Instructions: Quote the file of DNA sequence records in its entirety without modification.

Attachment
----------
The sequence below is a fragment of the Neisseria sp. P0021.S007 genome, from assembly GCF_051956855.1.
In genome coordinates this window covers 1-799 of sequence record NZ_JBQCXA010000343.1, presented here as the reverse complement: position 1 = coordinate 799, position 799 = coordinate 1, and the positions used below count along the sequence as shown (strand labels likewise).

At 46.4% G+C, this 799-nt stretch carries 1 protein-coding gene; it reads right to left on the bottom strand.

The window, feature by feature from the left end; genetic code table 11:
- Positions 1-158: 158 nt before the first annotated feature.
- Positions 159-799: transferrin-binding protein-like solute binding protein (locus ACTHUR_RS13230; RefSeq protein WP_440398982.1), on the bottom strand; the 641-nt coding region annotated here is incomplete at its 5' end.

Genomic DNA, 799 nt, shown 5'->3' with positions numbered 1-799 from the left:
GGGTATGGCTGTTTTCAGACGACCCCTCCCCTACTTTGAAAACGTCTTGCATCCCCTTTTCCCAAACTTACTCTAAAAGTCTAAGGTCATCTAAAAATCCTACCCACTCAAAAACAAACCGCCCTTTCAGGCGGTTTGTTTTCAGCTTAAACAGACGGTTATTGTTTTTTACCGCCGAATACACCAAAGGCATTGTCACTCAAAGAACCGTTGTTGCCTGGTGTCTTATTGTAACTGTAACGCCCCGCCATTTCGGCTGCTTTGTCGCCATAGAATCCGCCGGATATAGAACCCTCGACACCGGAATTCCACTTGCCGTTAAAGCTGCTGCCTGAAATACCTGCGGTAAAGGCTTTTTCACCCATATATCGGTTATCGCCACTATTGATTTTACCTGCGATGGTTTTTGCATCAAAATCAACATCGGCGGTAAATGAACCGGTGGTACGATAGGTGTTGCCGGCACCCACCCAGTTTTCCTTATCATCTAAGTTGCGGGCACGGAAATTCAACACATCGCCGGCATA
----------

The sequence below is a fragment of the Neisseria sp. P0021.S007 genome, from assembly GCF_051956855.1.
In genome coordinates this window covers 1-799 of sequence record NZ_JBQCXA010000343.1, presented here as the reverse complement: position 1 = coordinate 799, position 799 = coordinate 1, and the positions used below count along the sequence as shown (strand labels likewise).

At 46.4% G+C, this 799-nt stretch carries 1 protein-coding gene; it reads right to left on the bottom strand.

The window, feature by feature from the left end; genetic code table 11:
- Positions 1-158: 158 nt before the first annotated feature.
- Positions 159-799: transferrin-binding protein-like solute binding protein (locus ACTHUR_RS13230; RefSeq protein WP_440398982.1), on the bottom strand; the 641-nt coding region annotated here is incomplete at its 5' end.

Genomic DNA, 799 nt, shown 5'->3' with positions numbered 1-799 from the left:
GGGTATGGCTGTTTTCAGACGACCCCTCCCCTACTTTGAAAACGTCTTGCATCCCCTTTTCCCAAACTTACTCTAAAAGTCTAAGGTCATCTAAAAATCCTACCCACTCAAAAACAAACCGCCCTTTCAGGCGGTTTGTTTTCAGCTTAAACAGACGGTTATTGTTTTTTACCGCCGAATACACCAAAGGCATTGTCACTCAAAGAACCGTTGTTGCCTGGTGTCTTATTGTAACTGTAACGCCCCGCCATTTCGGCTGCTTTGTCGCCATAGAATCCGCCGGATATAGAACCCTCGACACCGGAATTCCACTTGCCGTTAAAGCTGCTGCCTGAAATACCTGCGGTAAAGGCTTTTTCACCCATATATCGGTTATCGCCACTATTGATTTTACCTGCGATGGTTTTTGCATCAAAATCAACATCGGCGGTAAATGAACCGGTGGTACGATAGGTGTTGCCGGCACCCACCCAGTTTTCCTTATCATCTAAGTTGCGGGCACGGAAATTCAACACATCGCCGGCATA